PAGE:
Introduce roadside drug testing, forum says (NZ)

By ~lostgurl~ · Dec 12, 2006 · ·
  1. ~lostgurl~
    Introduce roadside drug testing, forum says

    12 DECEMBER 2006

    [FONT=Verdana, Arial, Helvetica, MS Sans Serif]The Road Transport Forum is calling on the Government to introduce drug testing with roadside alcohol breath testing in its 2007 road safety programme. [/FONT]

    [FONT=Verdana, Arial, Helvetica, MS Sans Serif]Road Transport Forum CEO Tony Friedlander said today the move was urgent because of rising industry concern over the growing use of so-called recreational drugs within the community. [/FONT]

    [FONT=Verdana, Arial, Helvetica, MS Sans Serif]"This must mean that the number of drug-affected drivers on the road is also increasing. Roads are our industry's workplace. [/FONT][FONT=Verdana, Arial, Helvetica, MS Sans Serif]"Members of the commercial road transport industry, and especially truck drivers, are being put at ever greater risk of being involved in an accident caused by someone whose driving is drug-impaired every day." [/FONT][FONT=Verdana, Arial, Helvetica, MS Sans Serif]Mr Friedlander said it was life threatening and needed urgent action. [/FONT]

    [FONT=Verdana, Arial, Helvetica, MS Sans Serif]"The industry has taken the lead in tackling driver drug abuse. It has adopted a zero tolerance policy on illegal drug consumption and many companies now carry out random drug testing of their staff." [/FONT][FONT=Verdana, Arial, Helvetica, MS Sans Serif]Mr Friedlander said drug abuse was not a major problem in the industry at the moment. [/FONT]

    [FONT=Verdana, Arial, Helvetica, MS Sans Serif]Police statistics show that less than one per cent of all truck accidents have involved drug or alcohol abuse, but "the industry has proactively sought to prevent illegal drugs becoming an issue for it and other road users". [/FONT][FONT=Verdana, Arial, Helvetica, MS Sans Serif]"In reality truck drivers are more likely to be the victims, not the cause of a drugs-related accident." [/FONT][FONT=Verdana, Arial, Helvetica, MS Sans Serif]He said that over two thirds of all accidents involving a truck and another vehicle were caused by the other vehicle and was very likely that drug abuse could be a factor. [/FONT]

    [FONT=Verdana, Arial, Helvetica, MS Sans Serif]The industry had been told that it will be four years before the police will be equipped to carry out roadside drug testing. [/FONT][FONT=Verdana, Arial, Helvetica, MS Sans Serif]This was an unacceptable delay, Mr Friedlander said. [/FONT]

    [FONT=Verdana, Arial, Helvetica, MS Sans Serif]Meanwhile, Candor Trust (Campaign Against Drugs on Roads) said that while it supported Road Transport Forum's calls for driver drug testing, it was misguided in its emphasis upon the social – rather than anti-social use of drugs. [/FONT][FONT=Verdana, Arial, Helvetica, MS Sans Serif]The trust said Mr Friedlander was wrong to assume that recreational drugs were the greatest issue. [/FONT]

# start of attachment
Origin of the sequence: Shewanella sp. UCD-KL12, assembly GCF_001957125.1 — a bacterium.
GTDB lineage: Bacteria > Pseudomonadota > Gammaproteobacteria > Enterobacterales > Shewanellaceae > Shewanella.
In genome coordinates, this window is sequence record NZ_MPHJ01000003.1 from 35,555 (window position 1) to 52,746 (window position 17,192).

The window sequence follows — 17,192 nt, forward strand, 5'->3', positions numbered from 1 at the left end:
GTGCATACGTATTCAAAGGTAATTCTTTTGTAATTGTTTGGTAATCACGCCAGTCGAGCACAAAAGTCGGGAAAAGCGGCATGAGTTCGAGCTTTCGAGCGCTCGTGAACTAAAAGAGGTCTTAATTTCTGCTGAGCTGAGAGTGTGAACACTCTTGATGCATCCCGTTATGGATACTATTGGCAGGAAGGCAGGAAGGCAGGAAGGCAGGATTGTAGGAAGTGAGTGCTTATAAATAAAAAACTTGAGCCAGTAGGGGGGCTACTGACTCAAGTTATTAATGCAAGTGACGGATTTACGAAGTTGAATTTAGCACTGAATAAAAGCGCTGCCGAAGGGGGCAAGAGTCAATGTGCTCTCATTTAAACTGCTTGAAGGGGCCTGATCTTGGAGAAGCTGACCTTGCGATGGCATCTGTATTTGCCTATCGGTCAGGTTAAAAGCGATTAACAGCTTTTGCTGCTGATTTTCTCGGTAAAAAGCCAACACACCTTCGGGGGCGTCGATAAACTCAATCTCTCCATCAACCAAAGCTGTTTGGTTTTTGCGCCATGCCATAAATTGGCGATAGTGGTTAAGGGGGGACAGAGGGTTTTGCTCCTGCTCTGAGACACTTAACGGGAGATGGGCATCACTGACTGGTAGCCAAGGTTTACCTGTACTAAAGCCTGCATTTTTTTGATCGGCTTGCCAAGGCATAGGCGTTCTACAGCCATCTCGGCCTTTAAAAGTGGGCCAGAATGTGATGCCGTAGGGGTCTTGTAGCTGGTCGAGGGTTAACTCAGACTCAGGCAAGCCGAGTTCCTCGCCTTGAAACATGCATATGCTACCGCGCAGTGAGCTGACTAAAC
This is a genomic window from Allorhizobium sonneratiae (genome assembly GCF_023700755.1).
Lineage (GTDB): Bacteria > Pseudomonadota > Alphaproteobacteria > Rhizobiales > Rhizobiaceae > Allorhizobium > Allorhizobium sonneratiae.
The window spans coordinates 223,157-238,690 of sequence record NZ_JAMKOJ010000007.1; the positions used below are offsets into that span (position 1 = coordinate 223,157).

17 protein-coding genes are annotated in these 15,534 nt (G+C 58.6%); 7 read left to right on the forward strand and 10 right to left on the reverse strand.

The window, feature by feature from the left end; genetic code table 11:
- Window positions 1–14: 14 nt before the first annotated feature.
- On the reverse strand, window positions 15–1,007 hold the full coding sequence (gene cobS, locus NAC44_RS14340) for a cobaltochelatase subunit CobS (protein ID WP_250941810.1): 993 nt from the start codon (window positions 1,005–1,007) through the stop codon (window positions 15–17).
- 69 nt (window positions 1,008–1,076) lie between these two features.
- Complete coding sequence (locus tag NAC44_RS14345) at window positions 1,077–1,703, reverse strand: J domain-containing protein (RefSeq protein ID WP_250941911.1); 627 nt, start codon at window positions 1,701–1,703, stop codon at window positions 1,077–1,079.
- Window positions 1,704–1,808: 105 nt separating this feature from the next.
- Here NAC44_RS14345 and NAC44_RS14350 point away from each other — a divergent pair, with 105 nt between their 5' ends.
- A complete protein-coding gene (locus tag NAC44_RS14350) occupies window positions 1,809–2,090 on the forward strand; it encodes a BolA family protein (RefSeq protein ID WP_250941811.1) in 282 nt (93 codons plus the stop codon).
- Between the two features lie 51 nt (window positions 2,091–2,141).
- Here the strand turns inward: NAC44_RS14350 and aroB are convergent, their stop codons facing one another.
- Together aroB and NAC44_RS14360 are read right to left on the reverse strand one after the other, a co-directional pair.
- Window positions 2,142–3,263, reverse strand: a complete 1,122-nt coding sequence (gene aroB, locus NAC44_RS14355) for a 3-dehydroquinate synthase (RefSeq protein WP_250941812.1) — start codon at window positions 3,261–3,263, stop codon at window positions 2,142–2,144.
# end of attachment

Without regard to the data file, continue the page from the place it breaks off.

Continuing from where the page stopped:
[FONT=Verdana, Arial, Helvetica, MS Sans Serif]International research and studies within New Zealand made clear that recreational type drugs were not the greatest threat to road safety at all but rather use of any risk drugs by addicted persons. [/FONT]

    [FONT=Verdana, Arial, Helvetica, MS Sans Serif]The drugs having the highest association with increased crash culpability and contributing most to the road toll were (aside from marijuana) generally not viewed as recreational. [/FONT][FONT=Verdana, Arial, Helvetica, MS Sans Serif]Most were listed as controlled drugs, the trust said.[/FONT]

    [FONT=Verdana, Arial, Helvetica, MS Sans Serif]The Transport Minister is due to release the Government's road safety programme for 2007. [/FONT][FONT=Verdana, Arial, Helvetica, MS Sans Serif]Mr Friedlander said he was hopeful Government would make the introduction of roadside drug testing next year a key part of the programme. [/FONT],2106,3897648a6160,00.html

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  1. ~lostgurl~
    Drug Foundation says roadside drug tests not the answer

    Drug Foundation says roadside drug tests not the answer

    12 Dec 2006
    Radio New Zealand

    The Drug Foundation says roadside drug testing is not the answer to curbing drug-affected driving.

    The Road Transport Forum and the Automobile Association are calling for police to test for drugs, along with alcohol, at roadside checks.

    They are hoping the measures will be introduced as part of the government's 2007 road safety programme, to be unveiled on Wednesday.

    The foundation's executive director, Ross Bell, says drug-affected people need to be stopped from driving, but there are questions about how effective the tests currently available are.

    He says questions have been raised about their reliability in the Australian state of Victoria, after problems with false negatives.
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